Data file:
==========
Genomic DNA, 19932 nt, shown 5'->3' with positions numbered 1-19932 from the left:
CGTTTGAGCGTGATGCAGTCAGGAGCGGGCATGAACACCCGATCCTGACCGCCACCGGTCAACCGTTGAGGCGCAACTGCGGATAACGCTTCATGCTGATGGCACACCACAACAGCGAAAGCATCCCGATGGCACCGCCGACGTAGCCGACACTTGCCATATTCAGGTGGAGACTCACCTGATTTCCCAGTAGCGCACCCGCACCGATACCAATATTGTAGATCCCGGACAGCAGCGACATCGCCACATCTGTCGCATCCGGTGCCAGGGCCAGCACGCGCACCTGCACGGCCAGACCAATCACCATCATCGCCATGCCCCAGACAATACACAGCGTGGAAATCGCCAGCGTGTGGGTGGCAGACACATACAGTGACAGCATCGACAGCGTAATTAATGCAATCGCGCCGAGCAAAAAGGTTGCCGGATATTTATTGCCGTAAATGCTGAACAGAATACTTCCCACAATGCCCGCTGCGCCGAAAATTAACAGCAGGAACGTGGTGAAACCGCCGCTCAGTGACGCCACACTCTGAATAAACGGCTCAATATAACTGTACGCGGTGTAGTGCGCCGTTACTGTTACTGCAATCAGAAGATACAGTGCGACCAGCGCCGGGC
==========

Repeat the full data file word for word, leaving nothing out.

Genomic DNA, 19932 nt, shown 5'->3' with positions numbered 1-19932 from the left:
CGTTTGAGCGTGATGCAGTCAGGAGCGGGCATGAACACCCGATCCTGACCGCCACCGGTCAACCGTTGAGGCGCAACTGCGGATAACGCTTCATGCTGATGGCACACCACAACAGCGAAAGCATCCCGATGGCACCGCCGACGTAGCCGACACTTGCCATATTCAGGTGGAGACTCACCTGATTTCCCAGTAGCGCACCCGCACCGATACCAATATTGTAGATCCCGGACAGCAGCGACATCGCCACATCTGTCGCATCCGGTGCCAGGGCCAGCACGCGCACCTGCACGGCCAGACCAATCACCATCATCGCCATGCCCCAGACAATACACAGCGTGGAAATCGCCAGCGTGTGGGTGGCAGACACATACAGTGACAGCATCGACAGCGTAATTAATGCAATCGCGCCGAGCAAAAAGGTTGCCGGATATTTATTGCCGTAAATGCTGAACAGAATACTTCCCACAATGCCCGCTGCGCCGAAAATTAACAGCAGGAACGTGGTGAAACCGCCGCTCAGTGACGCCACACTCTGAATAAACGGCTCAATATAACTGTACGCGGTGTAGTGCGCCGTTACTGTTACTGCAATCAGAAGATACAGTGCGACCAGCGCCGGGC